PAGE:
Preamble: I shared stories about growing Hootsuite on a grassroots level and break down tools and tactics in this “Conversations with Community Managers” audio pod interview from May 27, 2010.
Details: Conversations with Community Managers – Dave Olson (Hootsuite) Episode #9 features Dave Olson, Marketing Director for HootSuite, which helps people and companies track, monitor and manage their Twitter communities.
Note: this transcription was performed by Jimmy M. in Kenya with best efforts. Any feedback + errors or omissions are welcome. Also, i do not work for Hootsuite as of Sept 2017 and views are not the company’s etc.
Welcome to conversations with Community Managers, a podcast series with actual Community Managers from a variety of Industries. On this podcast, we peel back the hype and get into ‘how to’ discussions that uncover community and social media management best practices. Conversations with Community Managers is a co-production of Voce Communications and the Community Roundtable.
Doug Haslam: This is Doug Haslam from Voce Communications.
Jim Storer: And Jim Storer from the Community Roundtable.
Doug: And with us is Dave Olson, the Marketing Director for Hootsuite joining us from Vancouver…North Vancouver I guess, right?
Dave: Well the office is in right here in downtown Vancouver but I live up in the hills of North Vancouver right on the side of the mountain so I get to sort of descend from the upper reaches into the city each day.
Doug: About your title, so Marketing Director which is pretty traditional and old school but you say you like to call yourself Community Wrangler. Can you explain what that means?
Dave: Oh really underneath what I do at marketing and it really includes everything from the messaging and the PR and the public relations, media relations as well as support, all those things tie back into telling our story and building a community culture around all that. So I prefer Community Wrangler just because it sounds a little less corporate but really things like support is the new marketing and community building is the new marketing. So a lot of the things that traditionally would be done by a marketing director, I do them clearly differently, to say the least. Doug: Just explain to us a little bit for people who might not know what Hootsuite is.
Dave: Oh, Hootsuite it’s a social media dashboard. It really started as a tool to manage multiple Twitter accounts particularly for agencies and it kind of developed in an agency setting with the need to manage multiple accounts for multiple clients and have multiple editors having access to those accounts without sharing passwords.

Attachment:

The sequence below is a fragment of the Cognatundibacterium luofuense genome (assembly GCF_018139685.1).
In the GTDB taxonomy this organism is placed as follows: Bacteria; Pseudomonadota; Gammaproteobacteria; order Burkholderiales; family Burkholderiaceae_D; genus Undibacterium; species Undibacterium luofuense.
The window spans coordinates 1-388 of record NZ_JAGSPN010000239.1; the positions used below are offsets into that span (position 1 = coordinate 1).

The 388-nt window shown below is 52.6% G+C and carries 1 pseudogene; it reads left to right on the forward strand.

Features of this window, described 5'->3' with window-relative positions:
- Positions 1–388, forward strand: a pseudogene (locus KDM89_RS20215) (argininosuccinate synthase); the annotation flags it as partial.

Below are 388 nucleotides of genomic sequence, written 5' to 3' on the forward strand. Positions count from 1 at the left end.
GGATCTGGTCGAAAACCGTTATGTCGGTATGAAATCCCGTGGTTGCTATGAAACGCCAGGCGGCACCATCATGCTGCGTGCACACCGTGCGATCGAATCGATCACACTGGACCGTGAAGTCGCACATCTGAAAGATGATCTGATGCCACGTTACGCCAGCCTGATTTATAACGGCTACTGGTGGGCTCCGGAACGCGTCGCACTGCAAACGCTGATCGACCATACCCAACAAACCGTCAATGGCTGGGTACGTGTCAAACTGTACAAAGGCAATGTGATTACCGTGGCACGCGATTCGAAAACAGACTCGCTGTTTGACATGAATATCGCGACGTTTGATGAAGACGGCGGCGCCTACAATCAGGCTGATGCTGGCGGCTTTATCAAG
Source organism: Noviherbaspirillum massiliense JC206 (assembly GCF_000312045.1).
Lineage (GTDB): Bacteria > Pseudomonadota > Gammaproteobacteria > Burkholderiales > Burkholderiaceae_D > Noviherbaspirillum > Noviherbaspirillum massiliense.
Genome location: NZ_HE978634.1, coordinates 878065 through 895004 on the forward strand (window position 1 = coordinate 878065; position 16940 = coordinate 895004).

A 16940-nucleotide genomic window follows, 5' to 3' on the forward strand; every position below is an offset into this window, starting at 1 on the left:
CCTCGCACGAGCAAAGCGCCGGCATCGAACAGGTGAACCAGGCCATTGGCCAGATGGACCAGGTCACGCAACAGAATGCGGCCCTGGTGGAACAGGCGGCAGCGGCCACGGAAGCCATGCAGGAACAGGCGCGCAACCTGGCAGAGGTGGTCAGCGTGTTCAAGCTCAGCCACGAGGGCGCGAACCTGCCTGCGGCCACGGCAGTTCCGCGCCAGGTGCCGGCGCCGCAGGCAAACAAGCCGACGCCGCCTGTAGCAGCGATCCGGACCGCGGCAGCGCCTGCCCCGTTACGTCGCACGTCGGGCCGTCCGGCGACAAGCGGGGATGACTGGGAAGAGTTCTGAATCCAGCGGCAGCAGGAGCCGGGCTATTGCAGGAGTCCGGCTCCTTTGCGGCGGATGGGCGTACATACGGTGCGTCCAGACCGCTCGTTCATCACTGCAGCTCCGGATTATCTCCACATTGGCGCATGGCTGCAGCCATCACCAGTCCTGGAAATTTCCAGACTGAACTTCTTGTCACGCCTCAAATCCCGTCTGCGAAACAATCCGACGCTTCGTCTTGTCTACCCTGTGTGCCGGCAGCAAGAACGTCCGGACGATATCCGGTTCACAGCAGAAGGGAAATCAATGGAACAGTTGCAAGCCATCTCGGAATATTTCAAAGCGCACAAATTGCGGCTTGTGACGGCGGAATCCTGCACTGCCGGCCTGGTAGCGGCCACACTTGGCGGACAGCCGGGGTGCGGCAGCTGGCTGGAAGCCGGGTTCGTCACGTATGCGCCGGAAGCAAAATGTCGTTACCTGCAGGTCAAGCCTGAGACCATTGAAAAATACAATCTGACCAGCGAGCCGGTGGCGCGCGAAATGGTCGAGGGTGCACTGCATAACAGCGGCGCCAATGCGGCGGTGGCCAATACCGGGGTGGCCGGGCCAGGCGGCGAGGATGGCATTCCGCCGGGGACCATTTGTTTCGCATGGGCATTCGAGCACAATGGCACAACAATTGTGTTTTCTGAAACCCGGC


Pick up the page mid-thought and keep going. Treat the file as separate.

Since then it’s really evolved into a full-service social media dashboard, which means that you can update multiple networks all from one dashboard, so Facebook, LinkedIn, WordPress.com, Foursquare even Myspace as well as all sorts of other networks through Ping.fm but you can update them all from one dashboard, but more importantly than that I think is the ability to Monitor and track conversations, to be able to do real-time searches and to be able to get almost real-time analytics about what people are clicking through on the updates that you send out.
Doug: Okay, so you’re helping. Your product, your service is helping companies and agencies manage community. So who’s the community for you then?
Dave: The Community are those people who are managing community. So really-
Doug: That’s totally meta.
Dave: Yeah, it’s a little bit meta what I’m doing for sure, but I spend a lot of time outreaching to…at agencies doing kind of power tuning sessions and listening to feedback from agencies as well as a lot of book publishers and newspaper publishers record labels, which is a lot of fun like…yeah, a lot of small to medium businesses, you know, we have a lot of kind of glamorous big high-profile brands that use our service from world governments to well-known brands, but you know, the bread and butter is really a lot of these small to medium businesses and organizations who need to kind of get up to speed quickly without spending a lot of money and then be able to then report on what’s working to the higher-ups.
I realize from doing this for years that the reporting and checking what’s working so you can rapidly adjust tactics is tremendously important. So that’s a key piece to it.
Jim: If I’m a social media manager for a brand and I still haven’t got a platform like this. How do you approach that? I mean if you were to give them advice, what would you say?